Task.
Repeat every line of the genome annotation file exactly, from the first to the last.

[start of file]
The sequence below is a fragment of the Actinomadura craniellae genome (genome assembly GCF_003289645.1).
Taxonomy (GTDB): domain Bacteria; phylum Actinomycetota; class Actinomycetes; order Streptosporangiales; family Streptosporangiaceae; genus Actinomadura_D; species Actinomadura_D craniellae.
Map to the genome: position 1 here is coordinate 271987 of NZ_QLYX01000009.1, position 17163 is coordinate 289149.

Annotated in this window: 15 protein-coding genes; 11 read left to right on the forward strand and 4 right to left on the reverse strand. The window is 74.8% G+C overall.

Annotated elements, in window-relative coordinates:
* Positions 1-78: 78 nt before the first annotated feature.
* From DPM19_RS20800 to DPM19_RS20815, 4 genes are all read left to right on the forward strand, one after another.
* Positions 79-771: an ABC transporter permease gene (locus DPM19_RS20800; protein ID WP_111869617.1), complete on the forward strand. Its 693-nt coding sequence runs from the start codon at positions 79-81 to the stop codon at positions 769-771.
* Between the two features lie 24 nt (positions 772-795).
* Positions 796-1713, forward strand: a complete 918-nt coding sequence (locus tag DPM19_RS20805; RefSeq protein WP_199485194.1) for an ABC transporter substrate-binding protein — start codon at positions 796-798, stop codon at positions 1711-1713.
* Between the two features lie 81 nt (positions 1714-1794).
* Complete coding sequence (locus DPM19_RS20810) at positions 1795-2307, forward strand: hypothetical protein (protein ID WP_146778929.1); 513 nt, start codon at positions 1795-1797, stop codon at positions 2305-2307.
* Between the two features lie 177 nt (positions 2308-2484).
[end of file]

The sequence below is a fragment of the Actinomadura craniellae genome (genome assembly GCF_003289645.1).
Taxonomy (GTDB): domain Bacteria; phylum Actinomycetota; class Actinomycetes; order Streptosporangiales; family Streptosporangiaceae; genus Actinomadura_D; species Actinomadura_D craniellae.
Map to the genome: position 1 here is coordinate 271987 of NZ_QLYX01000009.1, position 17163 is coordinate 289149.

Annotated in this window: 15 protein-coding genes; 11 read left to right on the forward strand and 4 right to left on the reverse strand. The window is 74.8% G+C overall.

Annotated elements, in window-relative coordinates:
* Positions 1-78: 78 nt before the first annotated feature.
* From DPM19_RS20800 to DPM19_RS20815, 4 genes are all read left to right on the forward strand, one after another.
* Positions 79-771: an ABC transporter permease gene (locus DPM19_RS20800; protein ID WP_111869617.1), complete on the forward strand. Its 693-nt coding sequence runs from the start codon at positions 79-81 to the stop codon at positions 769-771.
* Between the two features lie 24 nt (positions 772-795).
* Positions 796-1713, forward strand: a complete 918-nt coding sequence (locus tag DPM19_RS20805; RefSeq protein WP_199485194.1) for an ABC transporter substrate-binding protein — start codon at positions 796-798, stop codon at positions 1711-1713.
* Between the two features lie 81 nt (positions 1714-1794).
* Complete coding sequence (locus DPM19_RS20810) at positions 1795-2307, forward strand: hypothetical protein (protein ID WP_146778929.1); 513 nt, start codon at positions 1795-1797, stop codon at positions 2305-2307.
* Between the two features lie 177 nt (positions 2308-2484).